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The original item was published from 6/10/2022 9:19:49 AM to 6/18/2022 12:00:05 AM.

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Sheriff - Emergency Management Daily Briefing

Posted on: June 10, 2022

[ARCHIVED] Friday, June 10, 2022 Emergency Management Daily Briefing

Active Incidents

Sever Weather Damage 21-18 Emergency Proclamation by the Governor:  Covers the severe wind and rainstorm event that began on November 12, 2021.



SR-20 (North Cascade Highway) is open; however, there are several areas that will need to have emergency repairs this spring/summer/fall.  Traffic control lights are placed at those locations.  Long delays should be expected especially over long weekends and holidays.  In addition to emergency repairs there are areas where normal road maintenance is scheduled along with several culvert replacements for fish passage.  Check WSDOT website for current conditions before traveling.

Inland Whatcom County Weather

As a county, we will continue to see the chance for precipitation through Tuesday according to the NWS.  That does not mean we will not see breaks in the clouds from time to time with the sun breaking through for a short period; but, overall, it's going to be a wet five days. Temperatures will show a little cooling trend as well with the high today nearing 70 degrees but only 64 degrees on Sunday. Overnight lows will drop into the low 50s.  There is no strong front pushing through so winds will be on the lighter side, under 15 mph. from a southerly direction.  One of the things to watch out for is whether the rain has any great impact on the snowmelt. There remains a lot of snow in the higher elevations and how fast that melts, coupled with the rainfall could affect some of our rivers and streams.

Rivers and Streams

The National Weather Service has scaled back the amount of rain expected form the weather system that passed through yesterday.  As a result, there was a recalibration of the expected peak river level which now has all forks of the Nooksack River well below flood stage.  Keep in mind, there is a lot of snowmelt that is still poised to drain over the next several months.  A combination of very warm temperatures coupled with heavy rainfall could change the picture at some point in the future. Also remember, the water in the Nooksack River will be extremely cold so hypothermia should be at the forefront of your mind as well. Remember, you can always go to the Public Works website and check the river levels -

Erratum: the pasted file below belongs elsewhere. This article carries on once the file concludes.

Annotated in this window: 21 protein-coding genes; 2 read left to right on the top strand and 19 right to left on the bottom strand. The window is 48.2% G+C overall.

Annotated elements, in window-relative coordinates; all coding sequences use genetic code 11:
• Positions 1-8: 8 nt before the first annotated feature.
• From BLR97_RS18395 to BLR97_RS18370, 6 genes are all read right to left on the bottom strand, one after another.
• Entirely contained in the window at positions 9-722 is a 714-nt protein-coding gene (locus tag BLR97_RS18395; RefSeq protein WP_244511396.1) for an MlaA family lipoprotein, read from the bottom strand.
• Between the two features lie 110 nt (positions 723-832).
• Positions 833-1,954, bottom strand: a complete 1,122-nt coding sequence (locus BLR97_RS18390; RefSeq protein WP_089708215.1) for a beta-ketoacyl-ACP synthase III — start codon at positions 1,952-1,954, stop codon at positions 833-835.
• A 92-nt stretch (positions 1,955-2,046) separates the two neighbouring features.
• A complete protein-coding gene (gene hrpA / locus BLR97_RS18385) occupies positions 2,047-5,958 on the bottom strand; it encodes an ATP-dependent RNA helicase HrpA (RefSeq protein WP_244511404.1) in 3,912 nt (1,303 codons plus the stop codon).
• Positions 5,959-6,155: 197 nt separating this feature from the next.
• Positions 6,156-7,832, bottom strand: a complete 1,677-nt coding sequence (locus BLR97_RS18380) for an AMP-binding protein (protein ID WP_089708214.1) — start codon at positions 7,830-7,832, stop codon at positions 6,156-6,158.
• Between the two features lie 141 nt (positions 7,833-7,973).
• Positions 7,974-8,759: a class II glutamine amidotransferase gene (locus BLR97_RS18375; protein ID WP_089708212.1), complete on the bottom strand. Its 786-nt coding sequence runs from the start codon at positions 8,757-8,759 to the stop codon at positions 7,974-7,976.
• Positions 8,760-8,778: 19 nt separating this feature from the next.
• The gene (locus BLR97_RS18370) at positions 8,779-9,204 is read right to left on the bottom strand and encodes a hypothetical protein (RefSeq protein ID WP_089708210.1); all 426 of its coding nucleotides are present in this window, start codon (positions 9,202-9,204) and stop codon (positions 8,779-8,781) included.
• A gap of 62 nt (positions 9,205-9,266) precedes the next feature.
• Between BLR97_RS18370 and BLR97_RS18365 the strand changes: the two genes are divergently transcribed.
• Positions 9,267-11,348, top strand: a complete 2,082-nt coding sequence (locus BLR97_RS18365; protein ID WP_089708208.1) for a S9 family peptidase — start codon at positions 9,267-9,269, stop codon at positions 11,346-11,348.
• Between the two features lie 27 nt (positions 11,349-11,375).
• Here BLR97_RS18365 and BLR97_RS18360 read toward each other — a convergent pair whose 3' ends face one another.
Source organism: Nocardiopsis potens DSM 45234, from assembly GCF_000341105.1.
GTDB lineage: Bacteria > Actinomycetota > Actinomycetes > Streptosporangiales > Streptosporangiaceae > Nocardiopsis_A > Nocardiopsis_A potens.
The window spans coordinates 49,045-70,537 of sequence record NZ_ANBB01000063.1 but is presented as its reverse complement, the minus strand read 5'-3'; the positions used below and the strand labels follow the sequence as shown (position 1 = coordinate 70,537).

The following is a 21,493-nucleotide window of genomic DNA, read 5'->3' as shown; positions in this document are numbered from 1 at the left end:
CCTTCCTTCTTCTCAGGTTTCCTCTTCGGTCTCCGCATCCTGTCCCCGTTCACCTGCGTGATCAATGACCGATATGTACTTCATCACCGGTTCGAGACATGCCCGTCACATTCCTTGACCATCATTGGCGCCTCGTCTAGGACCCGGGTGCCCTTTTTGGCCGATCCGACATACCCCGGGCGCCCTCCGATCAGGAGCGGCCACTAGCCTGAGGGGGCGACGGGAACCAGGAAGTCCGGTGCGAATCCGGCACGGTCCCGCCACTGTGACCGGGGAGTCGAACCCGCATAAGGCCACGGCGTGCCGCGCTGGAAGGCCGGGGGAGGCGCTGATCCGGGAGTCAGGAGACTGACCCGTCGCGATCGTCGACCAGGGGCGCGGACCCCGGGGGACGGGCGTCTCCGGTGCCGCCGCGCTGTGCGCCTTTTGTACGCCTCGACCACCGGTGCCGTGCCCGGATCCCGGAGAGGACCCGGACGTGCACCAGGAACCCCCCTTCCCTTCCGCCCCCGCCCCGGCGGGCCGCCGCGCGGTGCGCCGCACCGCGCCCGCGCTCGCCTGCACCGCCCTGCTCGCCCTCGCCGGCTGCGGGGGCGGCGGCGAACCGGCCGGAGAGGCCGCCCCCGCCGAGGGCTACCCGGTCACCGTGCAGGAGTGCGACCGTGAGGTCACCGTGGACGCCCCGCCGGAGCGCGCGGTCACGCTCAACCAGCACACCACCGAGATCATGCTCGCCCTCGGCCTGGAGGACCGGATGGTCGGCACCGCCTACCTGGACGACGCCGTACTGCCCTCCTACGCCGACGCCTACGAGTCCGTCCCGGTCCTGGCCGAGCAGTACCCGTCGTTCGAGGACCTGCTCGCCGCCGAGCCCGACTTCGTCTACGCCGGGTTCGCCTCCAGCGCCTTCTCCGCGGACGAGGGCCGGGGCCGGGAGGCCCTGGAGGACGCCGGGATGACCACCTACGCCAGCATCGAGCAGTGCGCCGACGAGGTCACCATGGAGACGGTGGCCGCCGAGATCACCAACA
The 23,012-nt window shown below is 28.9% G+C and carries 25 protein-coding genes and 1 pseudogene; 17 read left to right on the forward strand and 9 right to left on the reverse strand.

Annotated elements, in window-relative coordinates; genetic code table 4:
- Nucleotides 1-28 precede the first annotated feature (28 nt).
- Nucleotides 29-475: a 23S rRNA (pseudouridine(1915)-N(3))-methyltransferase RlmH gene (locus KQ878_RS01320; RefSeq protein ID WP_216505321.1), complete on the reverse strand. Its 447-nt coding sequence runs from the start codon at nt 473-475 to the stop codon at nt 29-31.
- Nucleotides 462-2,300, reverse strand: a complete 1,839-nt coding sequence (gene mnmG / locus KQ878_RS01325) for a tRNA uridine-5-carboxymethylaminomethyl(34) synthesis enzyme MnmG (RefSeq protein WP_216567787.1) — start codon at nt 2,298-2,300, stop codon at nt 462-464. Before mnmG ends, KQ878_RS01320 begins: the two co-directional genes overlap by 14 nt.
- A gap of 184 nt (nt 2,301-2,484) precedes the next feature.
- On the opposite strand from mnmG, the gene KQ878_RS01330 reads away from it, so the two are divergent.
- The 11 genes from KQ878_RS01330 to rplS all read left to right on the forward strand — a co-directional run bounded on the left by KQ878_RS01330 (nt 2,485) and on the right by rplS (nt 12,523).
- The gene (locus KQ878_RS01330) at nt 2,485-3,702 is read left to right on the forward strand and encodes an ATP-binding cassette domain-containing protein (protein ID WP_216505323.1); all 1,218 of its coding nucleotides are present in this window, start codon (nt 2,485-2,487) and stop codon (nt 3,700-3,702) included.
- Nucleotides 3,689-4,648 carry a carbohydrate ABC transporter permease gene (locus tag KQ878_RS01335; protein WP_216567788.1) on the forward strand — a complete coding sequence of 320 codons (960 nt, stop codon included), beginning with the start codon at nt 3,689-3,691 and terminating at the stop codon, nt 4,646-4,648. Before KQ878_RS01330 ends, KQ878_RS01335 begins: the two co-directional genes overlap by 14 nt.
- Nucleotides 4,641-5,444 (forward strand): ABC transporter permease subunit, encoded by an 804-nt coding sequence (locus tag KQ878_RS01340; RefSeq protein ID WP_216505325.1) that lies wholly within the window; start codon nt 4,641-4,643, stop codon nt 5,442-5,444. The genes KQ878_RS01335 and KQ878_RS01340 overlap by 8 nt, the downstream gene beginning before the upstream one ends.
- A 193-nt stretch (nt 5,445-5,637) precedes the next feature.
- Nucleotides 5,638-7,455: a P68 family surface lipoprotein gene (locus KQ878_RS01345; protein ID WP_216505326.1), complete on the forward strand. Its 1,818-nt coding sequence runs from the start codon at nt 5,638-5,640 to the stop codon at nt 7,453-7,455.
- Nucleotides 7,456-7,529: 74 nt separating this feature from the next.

Whatcom County Coastal Weather

A weak front will reach the waters by early  Saturday. Stronger onshore flow develops over the waters late in  the weekend into early next week, with high pressure building  later next week.   Winds. Today: S wind to 10 kt becoming 5 to 15 kt in the afternoon.  Wind waves 2 ft or less. Patchy fog in the morning then areas of  fog in the afternoon. A slight chance of showers in the morning  then a slight chance of rain in the afternoon.  Tonight: S wind 5 to 15 kt becoming to 10 kt after midnight.  Wind waves 2 ft or less. Rain likely in the evening then a chance  of rain after midnight. Tomorrow: S wind to 10 kt. Wind waves 1 ft or less. A chance of  showers.  Tomorrow Night: SW wind 5 to 15 kt. Wind waves 2 ft or less.  SUNDAY: W wind 5 to 15 kt. Wind waves 2 ft or less.  SUNDAY NIGHT SW wind 15 to 25 kt. Wind waves 2 to 4 ft. 

Tide Information

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Emergency Management Tips and Reminders


With the type of spring we've been having, vegetation has had exceptional growing conditions. The problem will begin to develop when the wet weather begins to subside and temperatures continue to warm up.  As the vegetation dries out, the risk of fire danger begins to increase.  Dry vegetation next to one's home or other building can ignite easily and transfer the fire to the structure.  Likewise, tall grass and bushed that reach into the trees can act as ladder fuels and enable fire to climb into the trees which can then be moved by embers farther and faster. Now is the time to begin removing excess vegetation before it reaches that higher risk category.

Now also is the time when a lot of us are planting flowers and shrubs around our homes and yards. When selecting flowers or shrubs, it is highly recommended that you plant native flowers and shrubs as these types of vegetation naturally grow here.  Plants that are not native may dry out faster, have oils that could produce hotter flames, and ignite faster than native plants.  Firewise is a national program that provides some guidance on how to prepare your home for wildfire.


Information concerning face coverings and other protective actions can be found on the Whatcom County Health Department Website.

These Daily Briefings on Incidents, Advisories, Watches and Warnings, current weather and Emergency Management tips are published Monday through Friday, as well as during times of increased awareness or actual events.

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